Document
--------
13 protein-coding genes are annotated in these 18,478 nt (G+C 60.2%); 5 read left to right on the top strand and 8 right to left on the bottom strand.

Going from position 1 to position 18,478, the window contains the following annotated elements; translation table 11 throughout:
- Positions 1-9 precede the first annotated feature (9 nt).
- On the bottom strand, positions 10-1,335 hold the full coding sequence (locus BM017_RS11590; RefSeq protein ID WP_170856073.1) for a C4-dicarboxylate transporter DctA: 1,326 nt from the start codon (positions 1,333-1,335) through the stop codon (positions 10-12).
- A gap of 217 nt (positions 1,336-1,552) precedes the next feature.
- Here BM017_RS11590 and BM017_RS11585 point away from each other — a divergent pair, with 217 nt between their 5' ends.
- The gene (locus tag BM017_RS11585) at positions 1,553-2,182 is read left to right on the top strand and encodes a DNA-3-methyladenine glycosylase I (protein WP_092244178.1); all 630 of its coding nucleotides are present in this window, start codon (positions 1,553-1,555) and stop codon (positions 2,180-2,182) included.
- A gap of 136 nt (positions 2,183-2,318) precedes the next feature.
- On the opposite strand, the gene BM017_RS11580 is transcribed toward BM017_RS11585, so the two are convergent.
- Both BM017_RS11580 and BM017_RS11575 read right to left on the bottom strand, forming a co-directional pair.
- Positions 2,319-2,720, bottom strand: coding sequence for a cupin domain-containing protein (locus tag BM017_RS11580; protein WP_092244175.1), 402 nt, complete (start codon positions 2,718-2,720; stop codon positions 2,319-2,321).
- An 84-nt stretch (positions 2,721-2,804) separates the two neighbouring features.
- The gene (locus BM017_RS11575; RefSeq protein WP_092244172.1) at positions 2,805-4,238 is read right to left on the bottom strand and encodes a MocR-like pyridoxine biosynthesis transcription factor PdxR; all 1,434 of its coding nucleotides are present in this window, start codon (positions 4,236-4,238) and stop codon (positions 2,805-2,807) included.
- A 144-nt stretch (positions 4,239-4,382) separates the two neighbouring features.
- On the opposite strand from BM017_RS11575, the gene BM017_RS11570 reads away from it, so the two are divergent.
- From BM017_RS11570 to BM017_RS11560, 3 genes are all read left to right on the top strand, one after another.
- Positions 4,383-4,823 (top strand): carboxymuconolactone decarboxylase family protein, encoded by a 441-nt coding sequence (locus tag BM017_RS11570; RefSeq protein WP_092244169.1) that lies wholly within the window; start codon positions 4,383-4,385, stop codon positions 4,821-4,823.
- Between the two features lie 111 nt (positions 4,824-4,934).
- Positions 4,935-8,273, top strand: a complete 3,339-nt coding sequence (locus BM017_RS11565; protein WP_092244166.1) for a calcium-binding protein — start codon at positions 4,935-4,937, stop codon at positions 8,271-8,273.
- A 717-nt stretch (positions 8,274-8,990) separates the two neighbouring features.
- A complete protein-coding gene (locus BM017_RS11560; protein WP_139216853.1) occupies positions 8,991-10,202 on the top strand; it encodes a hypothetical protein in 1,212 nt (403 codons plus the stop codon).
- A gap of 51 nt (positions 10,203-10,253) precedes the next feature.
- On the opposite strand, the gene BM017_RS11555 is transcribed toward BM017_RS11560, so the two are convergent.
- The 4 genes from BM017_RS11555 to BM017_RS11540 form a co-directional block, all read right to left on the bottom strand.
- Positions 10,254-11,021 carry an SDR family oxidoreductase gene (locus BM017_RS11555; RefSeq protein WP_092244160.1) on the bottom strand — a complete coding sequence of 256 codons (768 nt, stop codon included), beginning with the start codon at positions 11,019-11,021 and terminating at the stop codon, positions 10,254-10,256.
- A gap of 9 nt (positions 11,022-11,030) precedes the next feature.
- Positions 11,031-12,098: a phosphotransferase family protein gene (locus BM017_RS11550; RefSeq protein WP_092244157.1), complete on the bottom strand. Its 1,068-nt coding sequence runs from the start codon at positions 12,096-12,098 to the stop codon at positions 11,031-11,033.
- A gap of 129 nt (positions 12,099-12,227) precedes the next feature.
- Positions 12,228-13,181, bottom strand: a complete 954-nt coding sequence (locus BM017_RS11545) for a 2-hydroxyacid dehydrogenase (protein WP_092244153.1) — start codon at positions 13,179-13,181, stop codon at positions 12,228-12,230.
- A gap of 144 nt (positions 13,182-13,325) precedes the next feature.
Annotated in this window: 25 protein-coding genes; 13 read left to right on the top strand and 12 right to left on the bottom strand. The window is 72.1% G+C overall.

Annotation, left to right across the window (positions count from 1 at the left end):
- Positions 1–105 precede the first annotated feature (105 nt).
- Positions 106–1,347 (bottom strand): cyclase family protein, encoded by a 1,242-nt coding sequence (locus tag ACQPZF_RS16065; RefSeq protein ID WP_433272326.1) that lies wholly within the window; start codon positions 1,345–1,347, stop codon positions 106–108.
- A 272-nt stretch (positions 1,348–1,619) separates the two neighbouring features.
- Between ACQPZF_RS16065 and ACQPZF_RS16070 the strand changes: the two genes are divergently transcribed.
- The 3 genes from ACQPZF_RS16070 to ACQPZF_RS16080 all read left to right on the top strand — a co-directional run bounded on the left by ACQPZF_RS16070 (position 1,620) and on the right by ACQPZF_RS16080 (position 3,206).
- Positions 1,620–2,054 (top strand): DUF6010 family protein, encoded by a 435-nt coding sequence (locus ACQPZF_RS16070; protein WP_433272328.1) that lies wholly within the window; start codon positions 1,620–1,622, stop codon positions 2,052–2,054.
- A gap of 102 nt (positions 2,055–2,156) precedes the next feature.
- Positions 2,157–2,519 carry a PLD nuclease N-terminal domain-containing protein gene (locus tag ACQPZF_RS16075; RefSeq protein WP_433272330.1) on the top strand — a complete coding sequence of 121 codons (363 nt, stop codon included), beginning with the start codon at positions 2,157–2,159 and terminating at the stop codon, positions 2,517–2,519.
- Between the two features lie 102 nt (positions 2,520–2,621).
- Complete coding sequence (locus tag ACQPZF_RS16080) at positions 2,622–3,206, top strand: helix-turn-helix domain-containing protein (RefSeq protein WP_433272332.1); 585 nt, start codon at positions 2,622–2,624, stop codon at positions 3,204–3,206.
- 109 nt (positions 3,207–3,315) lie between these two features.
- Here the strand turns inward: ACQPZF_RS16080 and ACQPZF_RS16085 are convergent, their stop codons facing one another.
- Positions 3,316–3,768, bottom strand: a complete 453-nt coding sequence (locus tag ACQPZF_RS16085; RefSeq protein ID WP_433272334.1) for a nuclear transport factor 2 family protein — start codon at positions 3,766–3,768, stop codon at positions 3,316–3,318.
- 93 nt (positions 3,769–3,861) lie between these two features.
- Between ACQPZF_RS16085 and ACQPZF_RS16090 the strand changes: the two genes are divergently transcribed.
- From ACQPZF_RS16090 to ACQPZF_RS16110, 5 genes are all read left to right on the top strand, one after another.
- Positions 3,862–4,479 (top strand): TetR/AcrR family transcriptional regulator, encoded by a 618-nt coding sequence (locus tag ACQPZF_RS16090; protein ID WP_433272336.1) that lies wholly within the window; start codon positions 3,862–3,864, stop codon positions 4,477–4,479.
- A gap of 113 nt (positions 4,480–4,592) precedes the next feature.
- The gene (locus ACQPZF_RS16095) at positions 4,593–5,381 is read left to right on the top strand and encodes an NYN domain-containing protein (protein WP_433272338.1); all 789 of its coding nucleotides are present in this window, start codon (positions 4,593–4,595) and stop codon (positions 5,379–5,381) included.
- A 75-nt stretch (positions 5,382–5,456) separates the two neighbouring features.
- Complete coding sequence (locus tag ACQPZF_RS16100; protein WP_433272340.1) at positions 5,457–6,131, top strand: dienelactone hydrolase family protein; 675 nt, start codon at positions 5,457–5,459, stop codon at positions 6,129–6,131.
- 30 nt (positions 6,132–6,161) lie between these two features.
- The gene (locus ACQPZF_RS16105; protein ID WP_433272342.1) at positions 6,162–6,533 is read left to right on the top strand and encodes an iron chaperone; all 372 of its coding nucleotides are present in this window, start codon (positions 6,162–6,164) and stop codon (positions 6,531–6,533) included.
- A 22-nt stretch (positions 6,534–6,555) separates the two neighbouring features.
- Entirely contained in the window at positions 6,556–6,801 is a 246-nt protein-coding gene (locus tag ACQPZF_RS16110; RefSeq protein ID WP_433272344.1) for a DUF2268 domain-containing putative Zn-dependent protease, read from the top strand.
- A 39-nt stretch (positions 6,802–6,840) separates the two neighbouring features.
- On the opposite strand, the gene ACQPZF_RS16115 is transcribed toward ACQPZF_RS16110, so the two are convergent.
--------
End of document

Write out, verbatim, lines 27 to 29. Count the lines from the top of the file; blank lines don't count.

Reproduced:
- Positions 11,031-12,098: a phosphotransferase family protein gene (locus BM017_RS11550; RefSeq protein WP_092244157.1), complete on the bottom strand. Its 1,068-nt coding sequence runs from the start codon at positions 12,096-12,098 to the stop codon at positions 11,031-11,033.
- A gap of 129 nt (positions 12,099-12,227) precedes the next feature.
- Positions 12,228-13,181, bottom strand: a complete 954-nt coding sequence (locus BM017_RS11545) for a 2-hydroxyacid dehydrogenase (protein WP_092244153.1) — start codon at positions 13,179-13,181, stop codon at positions 12,228-12,230.